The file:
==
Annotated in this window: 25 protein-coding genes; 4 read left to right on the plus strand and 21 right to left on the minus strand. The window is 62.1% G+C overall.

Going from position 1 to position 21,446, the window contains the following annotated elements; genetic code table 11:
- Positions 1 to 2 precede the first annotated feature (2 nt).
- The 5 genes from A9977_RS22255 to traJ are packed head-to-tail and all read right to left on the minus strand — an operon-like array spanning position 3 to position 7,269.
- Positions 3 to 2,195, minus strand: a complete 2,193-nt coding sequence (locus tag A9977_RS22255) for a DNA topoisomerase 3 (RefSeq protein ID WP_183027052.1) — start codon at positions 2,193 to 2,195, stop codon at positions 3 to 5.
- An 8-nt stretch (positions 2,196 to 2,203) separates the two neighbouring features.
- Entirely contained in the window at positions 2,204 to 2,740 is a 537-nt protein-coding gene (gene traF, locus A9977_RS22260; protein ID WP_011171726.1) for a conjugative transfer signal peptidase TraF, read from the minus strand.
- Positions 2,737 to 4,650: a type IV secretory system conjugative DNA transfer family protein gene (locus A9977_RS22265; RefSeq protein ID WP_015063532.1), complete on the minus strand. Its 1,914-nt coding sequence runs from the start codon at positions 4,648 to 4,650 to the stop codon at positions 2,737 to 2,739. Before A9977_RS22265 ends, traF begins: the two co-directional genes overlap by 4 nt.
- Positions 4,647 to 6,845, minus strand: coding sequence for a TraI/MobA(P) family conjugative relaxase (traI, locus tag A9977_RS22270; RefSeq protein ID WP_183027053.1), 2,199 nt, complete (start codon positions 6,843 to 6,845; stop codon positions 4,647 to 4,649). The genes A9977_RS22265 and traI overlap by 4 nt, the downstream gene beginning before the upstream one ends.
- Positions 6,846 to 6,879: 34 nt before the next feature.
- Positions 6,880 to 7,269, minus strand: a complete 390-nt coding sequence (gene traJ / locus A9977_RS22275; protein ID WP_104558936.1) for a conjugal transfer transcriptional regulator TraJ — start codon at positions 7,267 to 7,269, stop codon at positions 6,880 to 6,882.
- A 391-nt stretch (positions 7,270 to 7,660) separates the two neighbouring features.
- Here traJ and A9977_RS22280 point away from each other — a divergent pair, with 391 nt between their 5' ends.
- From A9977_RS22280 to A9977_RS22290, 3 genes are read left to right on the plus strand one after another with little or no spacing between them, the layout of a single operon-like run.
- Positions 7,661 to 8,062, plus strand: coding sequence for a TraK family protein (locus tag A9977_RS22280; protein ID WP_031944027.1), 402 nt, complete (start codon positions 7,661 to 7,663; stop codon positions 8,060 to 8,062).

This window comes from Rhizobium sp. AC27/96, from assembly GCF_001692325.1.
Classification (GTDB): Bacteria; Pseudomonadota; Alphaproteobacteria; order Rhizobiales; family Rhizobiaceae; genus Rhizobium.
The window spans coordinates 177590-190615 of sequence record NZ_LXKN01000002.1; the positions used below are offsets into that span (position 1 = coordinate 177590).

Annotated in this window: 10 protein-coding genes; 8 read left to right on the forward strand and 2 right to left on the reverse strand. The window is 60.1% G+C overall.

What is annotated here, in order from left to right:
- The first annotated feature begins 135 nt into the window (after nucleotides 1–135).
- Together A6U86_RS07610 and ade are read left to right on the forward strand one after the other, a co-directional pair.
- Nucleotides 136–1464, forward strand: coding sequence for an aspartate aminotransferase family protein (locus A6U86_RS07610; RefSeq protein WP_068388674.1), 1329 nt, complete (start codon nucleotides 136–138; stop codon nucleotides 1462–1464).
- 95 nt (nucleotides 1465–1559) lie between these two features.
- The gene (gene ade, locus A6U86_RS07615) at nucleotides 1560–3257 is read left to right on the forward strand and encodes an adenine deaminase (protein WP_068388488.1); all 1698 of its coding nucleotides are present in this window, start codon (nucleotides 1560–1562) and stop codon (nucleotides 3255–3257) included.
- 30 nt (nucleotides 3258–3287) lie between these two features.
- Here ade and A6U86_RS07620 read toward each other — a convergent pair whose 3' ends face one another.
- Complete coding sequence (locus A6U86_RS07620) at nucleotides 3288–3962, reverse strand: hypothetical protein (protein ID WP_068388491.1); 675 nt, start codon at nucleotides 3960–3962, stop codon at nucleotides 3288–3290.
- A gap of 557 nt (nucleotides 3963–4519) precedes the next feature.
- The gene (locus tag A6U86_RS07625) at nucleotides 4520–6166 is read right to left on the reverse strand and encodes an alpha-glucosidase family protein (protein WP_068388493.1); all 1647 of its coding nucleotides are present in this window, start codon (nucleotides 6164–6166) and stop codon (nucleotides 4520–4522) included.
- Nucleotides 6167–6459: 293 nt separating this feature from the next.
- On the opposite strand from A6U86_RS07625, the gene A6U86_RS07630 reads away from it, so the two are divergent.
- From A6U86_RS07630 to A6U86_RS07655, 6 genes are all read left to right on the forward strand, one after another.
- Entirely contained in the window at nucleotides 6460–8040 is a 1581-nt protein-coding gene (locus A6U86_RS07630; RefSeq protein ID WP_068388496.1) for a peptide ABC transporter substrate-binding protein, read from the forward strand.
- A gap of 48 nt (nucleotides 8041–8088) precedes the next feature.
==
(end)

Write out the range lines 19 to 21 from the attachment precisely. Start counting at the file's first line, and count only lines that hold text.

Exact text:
Annotated in this window: 10 protein-coding genes; 8 read left to right on the forward strand and 2 right to left on the reverse strand. The window is 60.1% G+C overall.

What is annotated here, in order from left to right:
- The first annotated feature begins 135 nt into the window (after nucleotides 1–135).